For example, AI algorithms can observe complex shopping and behavioral patterns to show how most customers are finding your business and starting their buying journeys, what buying paths are performing the best, which products are appearing less often in search results or experiencing higher levels of abandonment, and the list goes on. Then, based on those insights, you can take corrective actions, such as creating additional incentives for low performing products, continually refining your SEO strategies and product recommendations, correcting product design flaws, promoting new product combinations, and diversifying search results. In other words, this expansive approach can take you beyond the customer-facing benefits of AI to make every part of your business more efficient and profitable—from marketing and finance to product design and manufacturing.

2. Using AI to build smarter, stronger omnichannel connections

Retailers have been working for years to create more connected and unified shopping experiences across different channels, from physical stores and e-commerce websites to mobile apps and social platforms. AI has the potential to strengthen and enhance these connections in exciting new ways.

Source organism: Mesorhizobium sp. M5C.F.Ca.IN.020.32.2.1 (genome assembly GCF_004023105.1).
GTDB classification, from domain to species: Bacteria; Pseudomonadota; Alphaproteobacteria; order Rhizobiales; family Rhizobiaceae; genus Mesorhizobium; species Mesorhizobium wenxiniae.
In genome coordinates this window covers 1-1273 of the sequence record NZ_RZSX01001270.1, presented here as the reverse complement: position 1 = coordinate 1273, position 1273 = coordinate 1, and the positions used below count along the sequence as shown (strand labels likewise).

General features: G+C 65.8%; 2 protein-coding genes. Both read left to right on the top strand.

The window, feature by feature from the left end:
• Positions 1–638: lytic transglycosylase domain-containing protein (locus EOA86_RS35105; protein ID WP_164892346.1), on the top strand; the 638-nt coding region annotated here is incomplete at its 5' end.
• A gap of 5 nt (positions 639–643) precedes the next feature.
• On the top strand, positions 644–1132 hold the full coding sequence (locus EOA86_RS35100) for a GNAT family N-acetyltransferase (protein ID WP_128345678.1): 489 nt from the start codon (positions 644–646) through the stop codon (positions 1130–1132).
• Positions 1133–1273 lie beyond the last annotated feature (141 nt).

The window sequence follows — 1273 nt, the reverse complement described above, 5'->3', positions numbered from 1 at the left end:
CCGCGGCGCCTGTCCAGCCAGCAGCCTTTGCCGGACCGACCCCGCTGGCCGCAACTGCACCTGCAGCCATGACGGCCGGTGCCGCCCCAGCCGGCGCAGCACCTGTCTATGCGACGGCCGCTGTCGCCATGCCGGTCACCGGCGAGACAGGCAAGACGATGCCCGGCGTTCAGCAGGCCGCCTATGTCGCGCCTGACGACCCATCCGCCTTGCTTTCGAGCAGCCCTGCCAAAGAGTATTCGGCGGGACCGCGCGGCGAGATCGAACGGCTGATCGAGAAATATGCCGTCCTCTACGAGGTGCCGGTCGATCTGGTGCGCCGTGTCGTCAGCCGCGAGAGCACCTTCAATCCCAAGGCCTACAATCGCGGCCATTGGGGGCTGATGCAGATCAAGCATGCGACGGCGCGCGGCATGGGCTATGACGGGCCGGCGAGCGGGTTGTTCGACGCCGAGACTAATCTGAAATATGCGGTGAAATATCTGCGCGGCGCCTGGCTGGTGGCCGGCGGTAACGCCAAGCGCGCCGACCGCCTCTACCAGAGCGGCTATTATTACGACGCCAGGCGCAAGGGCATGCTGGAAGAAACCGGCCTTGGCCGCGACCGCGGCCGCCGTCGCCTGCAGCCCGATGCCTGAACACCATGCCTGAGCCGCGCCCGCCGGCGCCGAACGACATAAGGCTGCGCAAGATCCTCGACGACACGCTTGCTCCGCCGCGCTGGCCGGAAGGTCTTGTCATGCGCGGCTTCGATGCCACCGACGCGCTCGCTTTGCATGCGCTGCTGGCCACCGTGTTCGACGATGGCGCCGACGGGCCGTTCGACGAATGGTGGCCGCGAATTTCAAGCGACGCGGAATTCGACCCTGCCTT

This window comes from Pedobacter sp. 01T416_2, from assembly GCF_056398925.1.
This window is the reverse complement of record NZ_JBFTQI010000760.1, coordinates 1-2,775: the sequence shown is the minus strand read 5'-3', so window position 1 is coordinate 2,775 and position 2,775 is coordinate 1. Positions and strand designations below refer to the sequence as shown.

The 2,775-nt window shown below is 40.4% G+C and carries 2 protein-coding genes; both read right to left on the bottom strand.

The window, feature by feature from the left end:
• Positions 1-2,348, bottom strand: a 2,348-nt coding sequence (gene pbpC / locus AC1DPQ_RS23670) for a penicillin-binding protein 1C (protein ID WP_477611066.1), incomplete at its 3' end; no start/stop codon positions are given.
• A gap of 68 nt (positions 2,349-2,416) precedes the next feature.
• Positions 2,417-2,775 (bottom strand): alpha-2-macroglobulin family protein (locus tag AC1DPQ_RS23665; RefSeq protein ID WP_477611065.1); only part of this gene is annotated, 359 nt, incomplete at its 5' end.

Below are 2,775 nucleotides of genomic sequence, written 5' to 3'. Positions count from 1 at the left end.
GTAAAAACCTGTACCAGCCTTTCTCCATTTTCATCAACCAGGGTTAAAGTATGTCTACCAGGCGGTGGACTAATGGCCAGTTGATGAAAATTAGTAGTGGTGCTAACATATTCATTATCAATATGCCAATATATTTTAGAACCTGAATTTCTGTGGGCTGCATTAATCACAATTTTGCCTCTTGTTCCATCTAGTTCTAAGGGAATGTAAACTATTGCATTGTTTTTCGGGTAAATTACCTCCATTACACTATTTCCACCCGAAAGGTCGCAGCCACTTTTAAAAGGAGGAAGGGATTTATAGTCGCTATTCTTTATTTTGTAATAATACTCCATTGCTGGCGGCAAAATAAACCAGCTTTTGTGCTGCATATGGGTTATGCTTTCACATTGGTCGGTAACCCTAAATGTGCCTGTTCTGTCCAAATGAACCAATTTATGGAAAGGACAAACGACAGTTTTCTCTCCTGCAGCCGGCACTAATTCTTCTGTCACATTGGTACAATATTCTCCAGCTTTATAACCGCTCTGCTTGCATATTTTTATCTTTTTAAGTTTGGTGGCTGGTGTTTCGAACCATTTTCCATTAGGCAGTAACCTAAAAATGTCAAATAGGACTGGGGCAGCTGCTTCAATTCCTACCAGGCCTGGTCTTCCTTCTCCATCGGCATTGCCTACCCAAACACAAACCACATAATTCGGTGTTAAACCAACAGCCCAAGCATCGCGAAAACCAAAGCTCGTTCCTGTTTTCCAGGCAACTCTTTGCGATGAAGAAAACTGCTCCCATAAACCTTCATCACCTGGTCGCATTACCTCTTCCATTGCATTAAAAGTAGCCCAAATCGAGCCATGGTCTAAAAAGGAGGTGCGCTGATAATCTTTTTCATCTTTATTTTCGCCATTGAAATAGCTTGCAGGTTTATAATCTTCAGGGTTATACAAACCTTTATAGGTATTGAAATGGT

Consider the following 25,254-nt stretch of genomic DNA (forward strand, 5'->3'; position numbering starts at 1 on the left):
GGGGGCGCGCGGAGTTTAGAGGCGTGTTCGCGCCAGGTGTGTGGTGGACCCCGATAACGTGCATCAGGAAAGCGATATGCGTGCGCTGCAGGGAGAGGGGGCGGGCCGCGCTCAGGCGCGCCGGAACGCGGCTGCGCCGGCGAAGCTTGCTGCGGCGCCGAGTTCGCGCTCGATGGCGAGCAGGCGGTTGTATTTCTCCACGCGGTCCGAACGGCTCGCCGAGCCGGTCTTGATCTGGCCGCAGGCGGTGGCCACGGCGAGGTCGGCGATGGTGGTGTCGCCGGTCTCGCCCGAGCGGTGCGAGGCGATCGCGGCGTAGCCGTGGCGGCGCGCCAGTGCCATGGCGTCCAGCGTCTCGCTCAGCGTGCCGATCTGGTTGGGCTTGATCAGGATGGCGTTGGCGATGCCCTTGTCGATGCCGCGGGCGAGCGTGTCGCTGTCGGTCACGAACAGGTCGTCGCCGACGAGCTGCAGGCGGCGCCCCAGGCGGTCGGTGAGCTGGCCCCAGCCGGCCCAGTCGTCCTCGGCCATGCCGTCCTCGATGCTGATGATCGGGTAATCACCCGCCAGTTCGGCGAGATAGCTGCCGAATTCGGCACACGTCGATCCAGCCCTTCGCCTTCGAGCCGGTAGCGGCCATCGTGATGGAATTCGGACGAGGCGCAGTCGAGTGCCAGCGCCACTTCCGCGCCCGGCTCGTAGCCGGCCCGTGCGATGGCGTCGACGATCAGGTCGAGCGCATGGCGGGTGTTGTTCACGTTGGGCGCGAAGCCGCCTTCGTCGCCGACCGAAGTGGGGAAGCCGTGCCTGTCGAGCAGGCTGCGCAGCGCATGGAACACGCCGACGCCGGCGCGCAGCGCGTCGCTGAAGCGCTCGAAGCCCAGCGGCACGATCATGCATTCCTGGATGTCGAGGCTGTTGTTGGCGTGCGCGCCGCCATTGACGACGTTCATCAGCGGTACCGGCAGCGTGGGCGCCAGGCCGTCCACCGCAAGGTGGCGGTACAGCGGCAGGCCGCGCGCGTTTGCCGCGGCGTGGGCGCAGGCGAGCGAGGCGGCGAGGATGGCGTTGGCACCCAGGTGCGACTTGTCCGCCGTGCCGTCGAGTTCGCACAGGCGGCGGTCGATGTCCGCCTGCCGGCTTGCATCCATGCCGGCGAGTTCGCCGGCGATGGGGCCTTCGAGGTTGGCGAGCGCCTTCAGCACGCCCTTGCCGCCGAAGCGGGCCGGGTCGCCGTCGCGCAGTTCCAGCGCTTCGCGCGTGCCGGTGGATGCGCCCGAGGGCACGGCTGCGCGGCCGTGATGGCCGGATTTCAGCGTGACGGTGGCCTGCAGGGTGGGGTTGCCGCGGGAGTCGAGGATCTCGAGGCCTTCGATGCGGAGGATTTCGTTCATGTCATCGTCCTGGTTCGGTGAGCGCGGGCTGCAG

Here’s an example. Successful grocery store chains have perfected the art of tailoring the layout and merchandise in individual stores to the people who shop there—based on their in-store behaviors and buying patterns. A store in an affluent, established area with older residents might feature an expanded artisan cheese bar and endcap displays with wine and locally roasted coffee. In a newly developed part of town with lots of young families, the same retailer might emphasize more kid-friendly foods and low-cost bulk items. Those two stores are part of the same organization, they share the same brand, and they could very well be located just a few miles apart. But thanks to the hands-on, day-to-day knowledge of the people who work in those stores, they can each offer uniquely local and specialized experiences.